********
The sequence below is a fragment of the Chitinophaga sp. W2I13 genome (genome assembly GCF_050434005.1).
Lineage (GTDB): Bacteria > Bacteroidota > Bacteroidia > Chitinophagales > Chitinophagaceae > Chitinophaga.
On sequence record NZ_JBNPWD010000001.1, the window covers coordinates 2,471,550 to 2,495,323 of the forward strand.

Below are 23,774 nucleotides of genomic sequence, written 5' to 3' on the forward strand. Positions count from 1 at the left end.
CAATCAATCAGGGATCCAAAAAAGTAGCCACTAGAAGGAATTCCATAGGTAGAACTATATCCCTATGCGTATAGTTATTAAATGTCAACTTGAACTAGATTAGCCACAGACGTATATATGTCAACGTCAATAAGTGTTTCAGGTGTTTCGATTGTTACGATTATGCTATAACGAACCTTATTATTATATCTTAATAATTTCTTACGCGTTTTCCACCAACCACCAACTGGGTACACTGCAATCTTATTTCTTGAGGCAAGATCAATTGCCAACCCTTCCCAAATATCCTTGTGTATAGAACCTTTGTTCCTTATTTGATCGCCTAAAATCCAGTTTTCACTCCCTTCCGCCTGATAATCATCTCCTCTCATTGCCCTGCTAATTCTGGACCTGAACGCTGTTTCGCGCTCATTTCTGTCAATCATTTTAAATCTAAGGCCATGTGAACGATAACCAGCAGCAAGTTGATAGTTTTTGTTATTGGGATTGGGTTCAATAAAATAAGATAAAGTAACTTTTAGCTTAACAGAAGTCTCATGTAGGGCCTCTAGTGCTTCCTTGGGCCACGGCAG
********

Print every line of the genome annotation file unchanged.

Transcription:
The sequence below is a fragment of the Chitinophaga sp. W2I13 genome (genome assembly GCF_050434005.1).
Lineage (GTDB): Bacteria > Bacteroidota > Bacteroidia > Chitinophagales > Chitinophagaceae > Chitinophaga.
On sequence record NZ_JBNPWD010000001.1, the window covers coordinates 2,471,550 to 2,495,323 of the forward strand.

Below are 23,774 nucleotides of genomic sequence, written 5' to 3' on the forward strand. Positions count from 1 at the left end.
CAATCAATCAGGGATCCAAAAAAGTAGCCACTAGAAGGAATTCCATAGGTAGAACTATATCCCTATGCGTATAGTTATTAAATGTCAACTTGAACTAGATTAGCCACAGACGTATATATGTCAACGTCAATAAGTGTTTCAGGTGTTTCGATTGTTACGATTATGCTATAACGAACCTTATTATTATATCTTAATAATTTCTTACGCGTTTTCCACCAACCACCAACTGGGTACACTGCAATCTTATTTCTTGAGGCAAGATCAATTGCCAACCCTTCCCAAATATCCTTGTGTATAGAACCTTTGTTCCTTATTTGATCGCCTAAAATCCAGTTTTCACTCCCTTCCGCCTGATAATCATCTCCTCTCATTGCCCTGCTAATTCTGGACCTGAACGCTGTTTCGCGCTCATTTCTGTCAATCATTTTAAATCTAAGGCCATGTGAACGATAACCAGCAGCAAGTTGATAGTTTTTGTTATTGGGATTGGGTTCAATAAAATAAGATAAAGTAACTTTTAGCTTAACAGAAGTCTCATGTAGGGCCTCTAGTGCTTCCTTGGGCCACGGCAG